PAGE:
I really, really, really wanted to love this book. Reading all of the Anne of Green Gables books in a row is something I’ve really enjoyed. However, I was warned early on that the even number books are the more challenging ones to read. But Anne of the Windy Poplars? It’s not even a *part* of my Anne of Green Gables complete collection! Okay, okay. I can forgive that. After all, it was published in 1936, 17 years after the series “concluded”. It’s also (supposedly) a collection of letters from Anne Shirley to Gilbert Blythe. I love epistolary novels! And yet… and yet… this book almost fell completely flat for me.
Anne of the Windy Poplars covers the three years Anne Shirley is teaching as the principal of Summerside High School. She’s living away from Green Gables and, like with her time at Redmond, about to discover friends and adventures away from the familiarity of the Island. As you might recall from the previous book,
First of all, let’s chat about the epistolary element. I love books which are collections of letters. Often times, I adore these books far more than I should. However, Montgomery’s execution for this style is all off. I don’t think I’d mind the change in writing style from the previous novels if it was consistent. We have chapters where Anne is obviously writing to Gilbert and others where it seems like our omniscient third-person narrator has jumped in again. These breaks are unclear and disrupted my reading enjoyment. I found myself stopping and asking, “Wait, did this change? Why did this change?”
It was really rather dreadful to be so different from other people… and yet rather wonderful, too, as if you were being strayed from another star.
I also struggled with the occasional section where Montgomery indicates pages are omitted. This implies we are reading a collection of letters after the fact. Fine. Since the narration didn’t always feel like we were consistently reading letters, I would have hoped the third-person narrative interruption in reading came from whoever is reading these letters. Alas, it was not to be. Instead, there were these strange breaks for seemingly no reason.
I really enjoyed our new cast of characters. Particularly, I enjoyed the women of Windy Poplars. I loved how the widows kept secrets from each other yet banded together to keep Rebecca Dew happy. These three women all had their quirks and unique personalities which made me fall in love with them quickly. I could certainly have done with more about Windy Poplars, for sure. And Elizabeth is certainly a noteworthy and lovely character. Yes, she does more-or-less become a representation of young Anne, and yes, her story is one we’ve heard before in other books– but that doesn’t make her wide-eyed wonder and active imagination any less magical. Elizabeth and Rebecca Dew kept my attention throughout these pages.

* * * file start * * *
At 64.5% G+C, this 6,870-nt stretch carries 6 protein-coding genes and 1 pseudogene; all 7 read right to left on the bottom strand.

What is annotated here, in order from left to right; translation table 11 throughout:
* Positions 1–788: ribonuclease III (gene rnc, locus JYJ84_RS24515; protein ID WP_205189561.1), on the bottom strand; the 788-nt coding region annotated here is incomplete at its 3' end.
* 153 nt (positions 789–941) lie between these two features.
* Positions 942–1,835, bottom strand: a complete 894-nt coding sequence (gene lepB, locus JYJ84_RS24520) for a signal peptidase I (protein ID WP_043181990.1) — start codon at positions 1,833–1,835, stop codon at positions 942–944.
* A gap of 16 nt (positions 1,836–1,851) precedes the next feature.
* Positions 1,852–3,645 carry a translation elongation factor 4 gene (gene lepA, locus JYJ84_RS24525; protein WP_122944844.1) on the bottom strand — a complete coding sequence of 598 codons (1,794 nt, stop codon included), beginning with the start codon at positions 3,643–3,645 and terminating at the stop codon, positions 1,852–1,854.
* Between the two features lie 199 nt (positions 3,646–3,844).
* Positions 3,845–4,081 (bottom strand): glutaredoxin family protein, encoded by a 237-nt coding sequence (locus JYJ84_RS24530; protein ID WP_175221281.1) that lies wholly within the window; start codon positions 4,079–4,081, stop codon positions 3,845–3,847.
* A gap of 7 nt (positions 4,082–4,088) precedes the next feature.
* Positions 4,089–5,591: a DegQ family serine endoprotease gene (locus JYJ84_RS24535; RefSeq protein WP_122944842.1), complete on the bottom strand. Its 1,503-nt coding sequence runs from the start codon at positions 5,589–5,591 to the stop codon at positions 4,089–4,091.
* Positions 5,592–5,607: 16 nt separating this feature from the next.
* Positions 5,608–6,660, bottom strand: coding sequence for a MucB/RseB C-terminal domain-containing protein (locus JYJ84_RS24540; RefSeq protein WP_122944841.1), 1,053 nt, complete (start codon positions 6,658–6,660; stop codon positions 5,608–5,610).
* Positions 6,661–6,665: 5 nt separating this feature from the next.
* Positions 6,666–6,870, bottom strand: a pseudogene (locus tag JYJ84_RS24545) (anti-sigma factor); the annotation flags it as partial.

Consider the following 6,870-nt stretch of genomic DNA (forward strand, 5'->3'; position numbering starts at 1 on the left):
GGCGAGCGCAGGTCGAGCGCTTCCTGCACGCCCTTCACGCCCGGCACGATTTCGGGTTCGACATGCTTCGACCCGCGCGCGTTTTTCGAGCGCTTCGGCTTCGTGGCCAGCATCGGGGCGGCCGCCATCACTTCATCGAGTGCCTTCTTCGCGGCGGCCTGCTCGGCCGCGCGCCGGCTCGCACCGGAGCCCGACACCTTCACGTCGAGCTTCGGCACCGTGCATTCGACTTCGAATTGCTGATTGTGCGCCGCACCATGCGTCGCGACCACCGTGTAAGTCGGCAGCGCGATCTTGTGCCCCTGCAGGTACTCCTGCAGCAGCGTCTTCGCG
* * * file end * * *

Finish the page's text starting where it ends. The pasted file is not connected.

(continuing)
But I believe I rather like superstitious people. They lend color to life. Wouldn’t it be a rather drab world if everybody was wise and sensible… and good? What would we find to talk about?
I was frustrated with the incompetence and rambling nature of all the secondary characters. I felt like everyone in Summerside who did not live in or around Windy Poplars was an excessive, gossipy chatterbox! I honestly skimmed far more of this book than I have skimmed any book in years. From Aunt Mouser’s ramblings about all the terrible things to happen at weddings to Miss Valentine giving Anne a graveyard tour to Minerva Tomgallon describing how everyone came to unfortunate circumstances in her cursed mansion– I just didn’t care. So many secondary characters rambled on and on about things which never really mattered or came to anything. It is frustrating.
I still adore Montgomery’s prose. Lighthearted, clever, and beautiful– there are lines everywhere throughout I read and completely fall in love with. I feel like I could read the worst content ever by Montgomery and still completely fall in love with the way she writes. Take this for example:
The narrow, steep stair was repellent. It didn’t want you. Nobody would go up who didn’t have to.
Beautiful and brilliant. Who thinks of stairwells like this? L.M. Montgomery, that’s who.
The most redeeming factor in Anne of Window Poplars is how lovely Anne Shirley still is. Because don’t get me wrong, while this might be a 2-star review, I would read this book again just for Anne herself. What I love about Anne’s character in this novel is how she is challenged to meeting so many things head on. Anne Shirley might be scared, frustrated, or despondent, but she never gives up. Yes, many of these situations just magically seem to work themselves out. But that’s okay! That’s part of the magic of these books. The message here is around pushing oneself beyond your boundaries and comfort zones. There are some amazing and wonderful lessons in these pages.
But she was feeling positively aghast. She had never meant for things to go as far as this. She was finding out it is much easier to start things than to finish them.
In the end, I think this is a worthy addition to the Anne of Green Gables series. It is certainly not my favorite book, but it does add some depth to Anne’s character and delivers some strong messages about what it means to push yourself and to be a good neighbor. Recommended to any fans of Anne of Green Gables who have not quite gotten to this book.
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Other Anne of Windy Poplars Reviews
What do you think?
- Have you read Anne of Windy Poplars? Do you agree or disagree with my reflections?
- When has the execution of a novel last distracted you?
- Have you ever continued a series knowing, or hoping, it would improve over time?